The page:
https://www.usatoday.com/story/news/politics/2018/12/22/government-shutdowns-rare-except-under-president-donald-trump/2396942002/

Government Shutdowns in the United States

https://en.wikipedia.org/wiki/Government_shutdowns_in_the_United_States

In Pictures: The Latest Government Shutdown

https://www.cnn.com/2018/12/22/politics/gallery/government-shutdown-december-2018/index.html

Here is Every Previous Government Shutdown, Why They Happened and how They Ended

https://www.washingtonpost.com/news/wonk/wp/2013/09/25/here-is-every-previous-government-shutdown-why-they-happened-and-how-they-ended/?utm_term=.86403a7e84a3

Schumer Demands Trump ‘Abandon the Wall’ as DC Faces Shutdown Stalemate.
https://www.foxnews.com/politics/schumer-demands-trump-abandon-the-wall-as-dc-faces-shutdown-stalemate

Government Shutdown 2018

https://www.politico.com/latest-news-updates/government-shutdown-2018

What Happens During a Government Shutdown? 7 Things You Should Know

https://www.foxnews.com/politics/what-happens-during-a-government-shutdown-7-things-you-should-know

Why the Government Shutdown Actually Costs Money?

https://www.politico.com/agenda/story/2018/01/21/why-the-government-shutdown-actually-costs-money-000624

The government shutdown is here. How does it affect you?

https://www.usatoday.com/story/news/politics/2018/12/21/government-shutdown-how-does-affect-you-what-closed/2391079002/

Government Shutdown 2018 and 2013 Explained

https://www.thebalance.com/government-shutdown-3305683

 

10 Comments

  1. I never really understood in the past why the government what shut down and what it meant when it did so this was very informative. I find it interesting that it is mainly because of disagreements when it comes to the budget and spending. I also didn’t realize the effects it had on people. It amazes me that so many people had to work without pay and I think government shutdowns need to be avoided.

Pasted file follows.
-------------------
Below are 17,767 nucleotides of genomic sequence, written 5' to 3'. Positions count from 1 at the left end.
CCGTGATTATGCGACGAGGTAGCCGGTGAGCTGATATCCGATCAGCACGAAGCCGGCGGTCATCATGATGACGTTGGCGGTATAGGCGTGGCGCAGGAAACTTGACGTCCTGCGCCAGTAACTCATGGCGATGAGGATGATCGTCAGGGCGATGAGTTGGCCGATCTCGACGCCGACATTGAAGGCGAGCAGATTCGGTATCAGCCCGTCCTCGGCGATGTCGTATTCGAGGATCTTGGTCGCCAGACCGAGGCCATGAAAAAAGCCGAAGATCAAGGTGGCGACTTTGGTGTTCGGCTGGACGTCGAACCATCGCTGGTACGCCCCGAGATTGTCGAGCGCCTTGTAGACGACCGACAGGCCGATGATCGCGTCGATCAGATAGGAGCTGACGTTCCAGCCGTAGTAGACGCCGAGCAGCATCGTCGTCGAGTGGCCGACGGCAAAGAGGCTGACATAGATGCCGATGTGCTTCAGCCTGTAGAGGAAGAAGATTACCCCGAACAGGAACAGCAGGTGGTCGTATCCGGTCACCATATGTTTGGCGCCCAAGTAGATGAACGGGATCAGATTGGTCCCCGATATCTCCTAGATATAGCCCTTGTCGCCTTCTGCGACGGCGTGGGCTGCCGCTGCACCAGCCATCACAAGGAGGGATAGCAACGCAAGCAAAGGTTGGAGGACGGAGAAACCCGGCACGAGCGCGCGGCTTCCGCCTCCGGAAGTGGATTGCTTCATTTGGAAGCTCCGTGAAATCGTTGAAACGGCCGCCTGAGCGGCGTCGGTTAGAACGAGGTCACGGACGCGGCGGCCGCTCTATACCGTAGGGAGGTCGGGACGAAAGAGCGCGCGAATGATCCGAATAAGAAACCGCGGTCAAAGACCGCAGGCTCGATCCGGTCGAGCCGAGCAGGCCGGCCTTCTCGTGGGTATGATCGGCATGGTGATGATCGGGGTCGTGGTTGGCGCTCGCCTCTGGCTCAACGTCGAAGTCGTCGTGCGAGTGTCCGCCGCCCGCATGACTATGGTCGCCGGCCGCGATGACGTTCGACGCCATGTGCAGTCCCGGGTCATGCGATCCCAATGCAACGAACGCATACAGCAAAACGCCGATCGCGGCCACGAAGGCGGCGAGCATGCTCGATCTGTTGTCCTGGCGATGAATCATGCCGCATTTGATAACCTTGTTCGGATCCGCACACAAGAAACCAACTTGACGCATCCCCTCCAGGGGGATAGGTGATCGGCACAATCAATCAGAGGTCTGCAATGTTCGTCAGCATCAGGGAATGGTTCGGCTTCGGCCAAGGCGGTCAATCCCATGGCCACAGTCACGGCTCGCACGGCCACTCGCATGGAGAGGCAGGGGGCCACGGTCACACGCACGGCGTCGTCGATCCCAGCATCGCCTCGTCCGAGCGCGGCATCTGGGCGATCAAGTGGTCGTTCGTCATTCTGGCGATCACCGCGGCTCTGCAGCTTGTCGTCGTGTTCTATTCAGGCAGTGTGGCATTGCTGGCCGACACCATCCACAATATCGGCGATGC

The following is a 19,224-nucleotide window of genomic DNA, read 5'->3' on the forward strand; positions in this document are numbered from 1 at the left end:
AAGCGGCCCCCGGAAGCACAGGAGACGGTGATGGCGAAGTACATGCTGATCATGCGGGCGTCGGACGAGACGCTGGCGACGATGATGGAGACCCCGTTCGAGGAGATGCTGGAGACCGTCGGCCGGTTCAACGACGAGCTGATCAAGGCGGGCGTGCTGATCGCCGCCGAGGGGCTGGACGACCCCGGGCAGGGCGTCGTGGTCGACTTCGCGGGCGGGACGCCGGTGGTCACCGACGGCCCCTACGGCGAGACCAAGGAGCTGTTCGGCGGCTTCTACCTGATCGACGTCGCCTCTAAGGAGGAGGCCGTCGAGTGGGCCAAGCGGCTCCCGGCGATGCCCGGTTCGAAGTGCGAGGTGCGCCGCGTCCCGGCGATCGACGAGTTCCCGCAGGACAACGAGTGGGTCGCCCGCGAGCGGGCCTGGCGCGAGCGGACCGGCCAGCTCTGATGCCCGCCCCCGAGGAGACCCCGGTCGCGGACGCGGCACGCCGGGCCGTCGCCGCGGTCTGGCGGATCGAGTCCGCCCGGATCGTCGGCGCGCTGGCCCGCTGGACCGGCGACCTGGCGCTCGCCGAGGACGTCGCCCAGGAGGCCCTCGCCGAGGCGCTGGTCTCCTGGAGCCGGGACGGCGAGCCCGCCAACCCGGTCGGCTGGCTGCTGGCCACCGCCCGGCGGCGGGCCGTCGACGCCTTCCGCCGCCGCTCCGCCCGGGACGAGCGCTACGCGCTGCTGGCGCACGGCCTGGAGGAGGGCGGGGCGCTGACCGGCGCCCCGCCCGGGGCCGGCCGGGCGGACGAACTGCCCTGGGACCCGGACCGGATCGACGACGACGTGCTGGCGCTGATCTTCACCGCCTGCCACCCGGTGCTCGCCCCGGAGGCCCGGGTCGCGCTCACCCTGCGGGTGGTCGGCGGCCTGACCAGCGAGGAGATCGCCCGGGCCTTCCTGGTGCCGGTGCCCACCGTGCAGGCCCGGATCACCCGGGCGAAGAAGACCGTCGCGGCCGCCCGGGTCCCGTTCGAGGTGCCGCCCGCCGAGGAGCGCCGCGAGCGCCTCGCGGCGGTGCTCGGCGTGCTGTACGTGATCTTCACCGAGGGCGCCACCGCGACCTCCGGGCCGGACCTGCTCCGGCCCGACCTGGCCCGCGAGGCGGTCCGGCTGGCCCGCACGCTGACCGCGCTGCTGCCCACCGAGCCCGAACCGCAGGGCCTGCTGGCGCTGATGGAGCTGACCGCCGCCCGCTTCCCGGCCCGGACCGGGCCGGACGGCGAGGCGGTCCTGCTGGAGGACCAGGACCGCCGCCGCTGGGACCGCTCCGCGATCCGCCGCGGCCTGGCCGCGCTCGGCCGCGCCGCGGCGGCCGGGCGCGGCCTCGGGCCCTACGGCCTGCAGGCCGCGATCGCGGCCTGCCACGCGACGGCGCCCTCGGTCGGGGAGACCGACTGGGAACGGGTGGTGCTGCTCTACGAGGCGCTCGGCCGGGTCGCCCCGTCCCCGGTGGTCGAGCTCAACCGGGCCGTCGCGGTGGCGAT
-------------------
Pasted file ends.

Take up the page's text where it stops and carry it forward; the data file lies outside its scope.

2. The fact that the government can just shut down and not do its job while suspending pay for regular government workers is infuriating to me. I had multiple friends affected by the most recent shutdown and I saw multiple posts circulating social media about regular people being severely negatively impacted by the shutdown and were unable to buy basic necessities. I just could not believe that all of these people were suffering because a giant man-baby couldn’t get funding for his ineffective wall plan.

  3. It was very interesting to learn about government shut downs. Trump’s presidency is the first time I have heard about them and I honestly had no idea what they meant. I never knew that shut downs were done due to financial reasons. I have been told and heard that the government shut downs we’ve been having are due to the funding of the Mexican border but this put it more into perspective. I know someone who was affected by the shut down that occurred around Christmas time so this made it a more personal matter for me.

  4. I think government shutdowns are no laughing matter, but the sad reality is that it shows how reliant we are on the government when in reality I sometimes think government shutdowns so the opposite. We have become so reliant on the government that fear drives the media that chaos and anarchy are in hot pursuit. I think its a travesty and far from what our forefathers intended for this country that we have become so reliant on it.